Pro Bono

Re-directing troubled lives through theater

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The best pro bono work frees recipients from all legal drama and costs. DR & AJU proudly supports the non-profit Happitory.com and its effort to give juvenile offenders an experience intended to reduce the likelihood that they will see a courtroom or a detention facility again.


Happitory’s co-founders are DR & AJU partner Kwon Yongsuk and his wife director Noh Jihyang from the theater company Hae. Mr. Kwon became interested in rehabilitating juvenile offenders during his time as a prosecutor. Ms. Noh has been instructing them in the theater arts to that effect since 2000.


Drama therapy brings the incarcerated together in a discussion group to write and perform plays based on their personal experiences. The amateur performers draw on their feelings and improvise lines as they go. “Revealing their stories helps them to understand themselves and others,” explains Ms. Noh.


Happitory is “a healing center for those suffering from excessive stress,” according to the founders. Built in 2013 largely around solitary cells meant to inspire self-reflection, drama therapy holds a coveted spot in the sprawling rural Ganwondo compound. Stage lights adorn its orientation hall. “We bring about seven to eight kids together with their parents,” explains Ms. Noh. The soon-to-be-released detainees sleep together with their guard. The parents stay in individual cells. All come together to transform their past dramas into unique plays. “Heated arguments are common,” Ms Noh adds, but anything that might facilitate understanding among the family members is welcome.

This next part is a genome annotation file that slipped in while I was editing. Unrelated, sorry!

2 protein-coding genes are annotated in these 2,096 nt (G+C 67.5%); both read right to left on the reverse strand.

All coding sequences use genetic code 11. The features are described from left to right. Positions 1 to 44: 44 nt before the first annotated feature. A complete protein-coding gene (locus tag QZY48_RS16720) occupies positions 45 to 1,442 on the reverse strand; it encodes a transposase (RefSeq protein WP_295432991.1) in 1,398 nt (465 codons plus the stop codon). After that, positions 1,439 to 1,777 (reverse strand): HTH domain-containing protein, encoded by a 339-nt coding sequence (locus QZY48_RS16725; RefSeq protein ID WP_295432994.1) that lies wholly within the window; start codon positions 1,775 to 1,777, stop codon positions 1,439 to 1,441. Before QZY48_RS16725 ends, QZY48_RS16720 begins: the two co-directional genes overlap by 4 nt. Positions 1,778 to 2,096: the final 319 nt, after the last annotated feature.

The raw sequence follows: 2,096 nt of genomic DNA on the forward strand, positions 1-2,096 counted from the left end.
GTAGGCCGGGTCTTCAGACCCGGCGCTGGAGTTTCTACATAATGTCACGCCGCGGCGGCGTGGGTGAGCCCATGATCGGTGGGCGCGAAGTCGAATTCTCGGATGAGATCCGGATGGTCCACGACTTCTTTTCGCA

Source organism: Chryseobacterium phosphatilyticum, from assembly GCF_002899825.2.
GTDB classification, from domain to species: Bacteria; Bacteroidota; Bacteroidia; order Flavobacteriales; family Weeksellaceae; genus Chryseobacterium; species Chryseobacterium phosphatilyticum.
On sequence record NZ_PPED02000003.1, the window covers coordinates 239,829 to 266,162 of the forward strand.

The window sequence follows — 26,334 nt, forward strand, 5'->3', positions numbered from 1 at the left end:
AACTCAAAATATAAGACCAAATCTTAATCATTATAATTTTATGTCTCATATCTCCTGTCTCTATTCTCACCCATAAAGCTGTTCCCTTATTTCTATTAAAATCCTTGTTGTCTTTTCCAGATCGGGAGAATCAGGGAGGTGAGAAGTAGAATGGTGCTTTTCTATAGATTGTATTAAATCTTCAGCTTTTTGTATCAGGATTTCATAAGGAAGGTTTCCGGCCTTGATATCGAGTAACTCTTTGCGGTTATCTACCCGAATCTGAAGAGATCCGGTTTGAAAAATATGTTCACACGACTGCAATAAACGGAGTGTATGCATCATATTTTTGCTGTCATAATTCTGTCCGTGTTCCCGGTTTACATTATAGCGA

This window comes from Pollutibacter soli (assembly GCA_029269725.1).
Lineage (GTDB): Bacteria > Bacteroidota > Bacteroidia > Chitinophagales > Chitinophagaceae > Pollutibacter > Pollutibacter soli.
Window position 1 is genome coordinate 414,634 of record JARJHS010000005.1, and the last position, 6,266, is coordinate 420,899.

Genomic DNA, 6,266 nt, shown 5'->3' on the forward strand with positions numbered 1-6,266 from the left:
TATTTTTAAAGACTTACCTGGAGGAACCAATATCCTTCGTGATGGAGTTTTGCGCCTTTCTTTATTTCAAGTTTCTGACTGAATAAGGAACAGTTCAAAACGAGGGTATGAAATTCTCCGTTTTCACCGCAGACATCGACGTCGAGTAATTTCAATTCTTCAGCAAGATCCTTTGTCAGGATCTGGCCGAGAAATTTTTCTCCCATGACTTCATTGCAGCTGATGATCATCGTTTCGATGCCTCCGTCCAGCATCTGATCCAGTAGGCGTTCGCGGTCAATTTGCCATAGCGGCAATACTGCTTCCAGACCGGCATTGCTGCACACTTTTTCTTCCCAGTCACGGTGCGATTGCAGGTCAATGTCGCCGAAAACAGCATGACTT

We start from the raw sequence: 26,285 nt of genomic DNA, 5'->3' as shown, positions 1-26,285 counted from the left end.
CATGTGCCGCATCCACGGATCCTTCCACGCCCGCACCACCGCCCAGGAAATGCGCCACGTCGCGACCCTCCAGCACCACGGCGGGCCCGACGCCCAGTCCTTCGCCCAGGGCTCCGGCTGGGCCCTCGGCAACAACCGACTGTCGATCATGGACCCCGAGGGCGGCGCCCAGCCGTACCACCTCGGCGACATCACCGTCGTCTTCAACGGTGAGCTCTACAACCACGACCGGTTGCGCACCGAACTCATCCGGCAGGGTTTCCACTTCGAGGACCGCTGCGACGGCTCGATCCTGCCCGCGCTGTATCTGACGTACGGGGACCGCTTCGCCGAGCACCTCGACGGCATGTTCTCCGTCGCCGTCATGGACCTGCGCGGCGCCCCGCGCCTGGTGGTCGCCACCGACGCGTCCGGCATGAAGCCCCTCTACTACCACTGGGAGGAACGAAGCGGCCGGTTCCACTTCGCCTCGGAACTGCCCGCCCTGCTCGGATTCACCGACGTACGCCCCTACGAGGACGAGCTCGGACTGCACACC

The Crime Prevention Policy Bureau of the Ministry of Justice sponsors around six such retreats to Happitory a year, selecting attendees from juvenile centers across Korea. No statistics are available to compare the recidivism rates of drama therapy participants to Korea’s average for juvenile offenders. More than one participant has revived their role on the Happitory stage, but Ms. Noh remains optimistic: “These are kids with very complex problems. Raising their self-confidence and helping relations with their parents is the main goal.” She appreciates any sign of progress, “One of the kids who came back to us said that he used to steal all the time and feel nothing. After performing here several months passed before he stole again, and when he did, for the first time, he felt it was wrong.”


Happitory charges guests via a Pay What You Want (PWYW) system, but the concept is more of a “pay it forward” system: leaving fees to cover the cost of the next guest’s stay. They are expecting to be able to cover operation costs from program revenue next year. However donations are always welcome.